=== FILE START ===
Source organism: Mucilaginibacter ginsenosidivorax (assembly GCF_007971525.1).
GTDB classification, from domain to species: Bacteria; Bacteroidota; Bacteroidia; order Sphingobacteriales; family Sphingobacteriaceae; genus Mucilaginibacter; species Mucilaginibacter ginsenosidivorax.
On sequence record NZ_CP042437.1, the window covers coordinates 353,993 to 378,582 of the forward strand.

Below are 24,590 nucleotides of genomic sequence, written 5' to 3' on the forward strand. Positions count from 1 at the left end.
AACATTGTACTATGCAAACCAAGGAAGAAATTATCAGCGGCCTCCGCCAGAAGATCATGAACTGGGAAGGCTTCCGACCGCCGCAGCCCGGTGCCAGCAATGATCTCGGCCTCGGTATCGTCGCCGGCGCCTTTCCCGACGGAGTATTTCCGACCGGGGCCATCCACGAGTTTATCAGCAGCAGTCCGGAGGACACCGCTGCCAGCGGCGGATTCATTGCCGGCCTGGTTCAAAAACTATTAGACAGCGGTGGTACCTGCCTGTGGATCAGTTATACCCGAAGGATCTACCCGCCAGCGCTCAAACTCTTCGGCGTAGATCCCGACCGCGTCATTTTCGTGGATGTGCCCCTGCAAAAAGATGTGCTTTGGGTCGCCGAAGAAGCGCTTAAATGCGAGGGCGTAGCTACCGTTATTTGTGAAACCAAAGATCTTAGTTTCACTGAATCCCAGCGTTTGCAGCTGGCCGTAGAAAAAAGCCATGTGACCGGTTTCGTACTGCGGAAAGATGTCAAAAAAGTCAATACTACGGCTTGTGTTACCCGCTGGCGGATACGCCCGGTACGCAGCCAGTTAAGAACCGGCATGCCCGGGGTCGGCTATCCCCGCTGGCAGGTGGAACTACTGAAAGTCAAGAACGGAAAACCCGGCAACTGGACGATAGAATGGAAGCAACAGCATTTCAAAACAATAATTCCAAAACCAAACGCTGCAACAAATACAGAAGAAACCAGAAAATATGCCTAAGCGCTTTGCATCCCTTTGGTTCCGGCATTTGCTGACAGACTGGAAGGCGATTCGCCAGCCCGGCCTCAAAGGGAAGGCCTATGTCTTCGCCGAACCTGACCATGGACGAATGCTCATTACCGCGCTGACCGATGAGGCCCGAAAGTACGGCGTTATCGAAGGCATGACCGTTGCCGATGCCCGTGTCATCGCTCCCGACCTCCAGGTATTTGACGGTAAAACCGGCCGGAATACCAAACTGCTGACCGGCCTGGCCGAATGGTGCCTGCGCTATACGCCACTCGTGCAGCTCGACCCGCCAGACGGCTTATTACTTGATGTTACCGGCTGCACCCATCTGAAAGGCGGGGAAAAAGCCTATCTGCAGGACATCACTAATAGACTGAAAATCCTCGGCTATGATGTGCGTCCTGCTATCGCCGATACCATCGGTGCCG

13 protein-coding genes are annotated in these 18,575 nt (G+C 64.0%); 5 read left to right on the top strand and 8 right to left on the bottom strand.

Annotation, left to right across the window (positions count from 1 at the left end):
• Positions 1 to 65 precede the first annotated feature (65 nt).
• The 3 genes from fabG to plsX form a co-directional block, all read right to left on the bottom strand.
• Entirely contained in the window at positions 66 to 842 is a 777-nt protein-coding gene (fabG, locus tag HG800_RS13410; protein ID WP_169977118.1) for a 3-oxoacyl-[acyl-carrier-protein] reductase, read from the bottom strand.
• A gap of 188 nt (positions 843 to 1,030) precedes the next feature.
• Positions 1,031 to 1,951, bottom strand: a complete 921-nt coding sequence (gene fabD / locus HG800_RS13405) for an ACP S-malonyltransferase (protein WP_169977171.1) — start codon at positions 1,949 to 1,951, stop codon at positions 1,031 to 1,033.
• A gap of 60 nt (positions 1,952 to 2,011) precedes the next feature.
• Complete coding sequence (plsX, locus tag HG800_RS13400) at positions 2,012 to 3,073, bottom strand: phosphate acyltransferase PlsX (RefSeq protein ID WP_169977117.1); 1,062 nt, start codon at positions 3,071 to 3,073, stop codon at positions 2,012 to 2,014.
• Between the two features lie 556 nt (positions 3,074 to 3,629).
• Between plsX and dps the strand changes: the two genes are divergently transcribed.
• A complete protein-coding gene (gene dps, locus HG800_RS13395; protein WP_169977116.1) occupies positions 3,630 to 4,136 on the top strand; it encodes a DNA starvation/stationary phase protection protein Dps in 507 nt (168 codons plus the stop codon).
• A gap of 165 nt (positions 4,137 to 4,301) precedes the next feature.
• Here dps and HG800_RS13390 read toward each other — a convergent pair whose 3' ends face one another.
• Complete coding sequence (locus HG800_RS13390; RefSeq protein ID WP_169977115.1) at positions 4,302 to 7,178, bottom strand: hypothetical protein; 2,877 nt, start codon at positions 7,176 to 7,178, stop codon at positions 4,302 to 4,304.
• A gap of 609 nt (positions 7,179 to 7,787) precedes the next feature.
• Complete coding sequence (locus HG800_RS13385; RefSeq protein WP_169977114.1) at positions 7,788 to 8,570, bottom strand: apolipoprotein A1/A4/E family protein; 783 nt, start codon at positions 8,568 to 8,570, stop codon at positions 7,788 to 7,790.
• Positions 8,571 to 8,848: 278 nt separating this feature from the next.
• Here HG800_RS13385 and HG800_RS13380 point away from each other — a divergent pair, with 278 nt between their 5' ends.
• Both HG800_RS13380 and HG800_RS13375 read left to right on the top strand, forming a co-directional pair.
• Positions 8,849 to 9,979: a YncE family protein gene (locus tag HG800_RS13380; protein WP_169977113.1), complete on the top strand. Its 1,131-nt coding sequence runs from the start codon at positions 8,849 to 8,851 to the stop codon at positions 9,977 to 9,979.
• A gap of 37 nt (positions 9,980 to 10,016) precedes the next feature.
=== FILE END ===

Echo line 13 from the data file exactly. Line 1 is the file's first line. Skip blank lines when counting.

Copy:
• A gap of 60 nt (positions 1,952 to 2,011) precedes the next feature.